clear How Do You Evaluate Your Cross-Age Teaching Program?

Evaluating your project allows you to find out whether it has met its goals. Evaluation works, however, only if you decide up front what you want to evaluate and how you'll do so. The purpose of any evaluation is "to answer practical questions of decision-makers and program implementors who want to know whether to continue a program, extend it to other sites, modify it, or close it down."3 When evaluating your cross-age teaching program, you will want to show that it does one or all of the following:

bullet Meets the specific learning objectives included in teachers' lesson plans.
bullet Helps improve students' academic performance.
bullet Helps eliminate or reduce stereotypes or misconceptions about younger or older persons in the community that teachers or students may have held prior to the program.
bullet Conveys valuable information to students, whether about crime prevention, academic subjects, or special skills.
bullet Allows teachers and students to appreciate the skills, viewpoints, and experiences of many people in the community.

Look at the number of students reached, the number of sessions taught, and the number of youth actively involved as teachers. Examine whether your students learned the information you sought to convey. You can determine what they learned by testing them (even through questions asked in the group) or by having them demonstrate their knowledge through role-playing or by creating artwork.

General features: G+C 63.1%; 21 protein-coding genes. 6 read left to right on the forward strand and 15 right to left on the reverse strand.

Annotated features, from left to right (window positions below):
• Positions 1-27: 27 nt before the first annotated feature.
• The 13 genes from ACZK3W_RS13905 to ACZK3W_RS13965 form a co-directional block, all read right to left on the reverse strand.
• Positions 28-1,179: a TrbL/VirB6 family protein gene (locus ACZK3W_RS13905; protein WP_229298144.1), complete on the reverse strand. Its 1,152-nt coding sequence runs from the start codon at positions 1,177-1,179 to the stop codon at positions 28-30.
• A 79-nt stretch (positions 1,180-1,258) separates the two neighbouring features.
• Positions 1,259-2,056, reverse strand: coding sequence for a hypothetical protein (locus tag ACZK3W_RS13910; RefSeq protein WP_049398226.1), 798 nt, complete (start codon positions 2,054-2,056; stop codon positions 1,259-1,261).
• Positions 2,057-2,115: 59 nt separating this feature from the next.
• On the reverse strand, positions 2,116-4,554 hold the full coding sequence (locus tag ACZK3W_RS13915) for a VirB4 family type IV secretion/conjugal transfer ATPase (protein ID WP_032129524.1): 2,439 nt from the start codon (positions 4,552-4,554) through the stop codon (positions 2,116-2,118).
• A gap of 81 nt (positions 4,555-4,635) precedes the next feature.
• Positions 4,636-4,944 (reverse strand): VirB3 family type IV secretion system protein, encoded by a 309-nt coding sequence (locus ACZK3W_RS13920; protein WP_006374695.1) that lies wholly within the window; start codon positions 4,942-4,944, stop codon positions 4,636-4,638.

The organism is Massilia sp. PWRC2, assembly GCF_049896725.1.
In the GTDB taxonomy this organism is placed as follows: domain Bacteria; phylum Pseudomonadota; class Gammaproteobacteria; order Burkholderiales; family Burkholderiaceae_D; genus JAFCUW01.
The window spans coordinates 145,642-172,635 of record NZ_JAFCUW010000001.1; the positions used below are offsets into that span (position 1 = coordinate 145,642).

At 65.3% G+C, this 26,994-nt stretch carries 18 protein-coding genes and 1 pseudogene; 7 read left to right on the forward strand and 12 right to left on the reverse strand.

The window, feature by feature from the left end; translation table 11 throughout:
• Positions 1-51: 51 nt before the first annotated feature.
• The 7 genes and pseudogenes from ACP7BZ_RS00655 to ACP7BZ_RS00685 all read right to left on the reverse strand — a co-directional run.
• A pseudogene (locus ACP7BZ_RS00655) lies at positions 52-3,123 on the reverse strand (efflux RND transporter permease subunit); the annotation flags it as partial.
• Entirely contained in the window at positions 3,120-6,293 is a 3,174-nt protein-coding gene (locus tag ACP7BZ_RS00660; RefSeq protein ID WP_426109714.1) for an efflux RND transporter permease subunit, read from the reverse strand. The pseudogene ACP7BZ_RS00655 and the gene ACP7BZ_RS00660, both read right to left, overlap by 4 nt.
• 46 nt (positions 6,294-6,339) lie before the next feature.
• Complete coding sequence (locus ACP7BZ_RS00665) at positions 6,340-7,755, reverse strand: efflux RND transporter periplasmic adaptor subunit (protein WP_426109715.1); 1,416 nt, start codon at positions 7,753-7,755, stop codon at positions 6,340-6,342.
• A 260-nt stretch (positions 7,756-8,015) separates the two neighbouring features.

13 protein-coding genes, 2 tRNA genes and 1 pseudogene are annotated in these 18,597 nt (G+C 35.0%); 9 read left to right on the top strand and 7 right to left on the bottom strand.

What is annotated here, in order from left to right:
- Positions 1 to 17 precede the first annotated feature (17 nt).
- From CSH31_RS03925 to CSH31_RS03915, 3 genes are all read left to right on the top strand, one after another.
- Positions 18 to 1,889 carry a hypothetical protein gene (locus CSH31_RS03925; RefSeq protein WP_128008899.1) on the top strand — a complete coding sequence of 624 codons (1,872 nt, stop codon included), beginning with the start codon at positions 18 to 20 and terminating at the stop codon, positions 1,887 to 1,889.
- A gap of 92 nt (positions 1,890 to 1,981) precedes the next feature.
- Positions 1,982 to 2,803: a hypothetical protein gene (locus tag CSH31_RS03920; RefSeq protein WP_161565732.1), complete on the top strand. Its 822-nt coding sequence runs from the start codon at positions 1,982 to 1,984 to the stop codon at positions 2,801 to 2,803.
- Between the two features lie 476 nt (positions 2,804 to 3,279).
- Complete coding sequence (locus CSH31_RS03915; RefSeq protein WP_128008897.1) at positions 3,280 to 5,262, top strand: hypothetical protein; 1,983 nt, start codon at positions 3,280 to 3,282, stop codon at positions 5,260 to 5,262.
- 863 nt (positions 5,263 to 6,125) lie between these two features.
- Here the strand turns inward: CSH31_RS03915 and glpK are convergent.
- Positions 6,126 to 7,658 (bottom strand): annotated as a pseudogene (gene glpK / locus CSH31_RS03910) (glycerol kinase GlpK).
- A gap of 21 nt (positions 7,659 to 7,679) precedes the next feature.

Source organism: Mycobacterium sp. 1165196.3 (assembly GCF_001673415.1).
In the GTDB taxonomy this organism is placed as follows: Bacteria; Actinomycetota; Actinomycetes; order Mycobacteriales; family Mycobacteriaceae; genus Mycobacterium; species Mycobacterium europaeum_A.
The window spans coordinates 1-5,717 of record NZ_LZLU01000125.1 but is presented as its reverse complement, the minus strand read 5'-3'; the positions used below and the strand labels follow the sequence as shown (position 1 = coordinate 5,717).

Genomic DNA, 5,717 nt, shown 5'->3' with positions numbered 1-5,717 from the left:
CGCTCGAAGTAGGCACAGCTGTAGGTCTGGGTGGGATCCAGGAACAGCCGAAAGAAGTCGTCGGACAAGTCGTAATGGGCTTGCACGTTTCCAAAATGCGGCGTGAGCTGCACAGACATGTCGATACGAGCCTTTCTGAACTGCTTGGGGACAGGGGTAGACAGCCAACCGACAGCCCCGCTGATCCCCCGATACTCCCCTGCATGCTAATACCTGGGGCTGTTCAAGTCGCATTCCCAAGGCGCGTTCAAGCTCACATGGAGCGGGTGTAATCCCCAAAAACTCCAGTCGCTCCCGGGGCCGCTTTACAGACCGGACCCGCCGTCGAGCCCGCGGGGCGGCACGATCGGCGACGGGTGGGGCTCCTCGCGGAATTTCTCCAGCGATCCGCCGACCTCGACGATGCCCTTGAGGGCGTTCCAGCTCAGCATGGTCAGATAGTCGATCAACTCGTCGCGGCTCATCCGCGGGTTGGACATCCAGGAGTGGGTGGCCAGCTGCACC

Ask students for feedback on your teaching. This will help you to improve your techniques. Find out whether key points were adequately explained, whether questions were fully answered, how students felt about the way information was presented, and what could have been done better.

In evaluating your cross-age teaching program, also consider whether and how it meets the following more general crime prevention goals:

bullet Reduces crime or fear of crime.
bullet Educates and informs a target audience.
bullet Is cost effective.
bullet Has a lasting impact.
bullet Attracts support and resources.
bullet Makes people feel safer and more positive about being a member of your school or community.

Be sure to include an evaluation step in your overall plan. Ask yourself what you can do better to reach your goals, to involve more people in your project, and to spread your message to a wider audience. Then, make adjustments to your activities to strengthen your project.

Learning to evaluate the things you do is a skill you can apply to all aspects of your life. Good luck with your project and -- Enjoy teaching!

3 National Crime Prevention Council, What, me evaluate? Washington, DC: National Crime Prevention Council, 1986.

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Youth In Action Bulletin July 1999   black   Number 06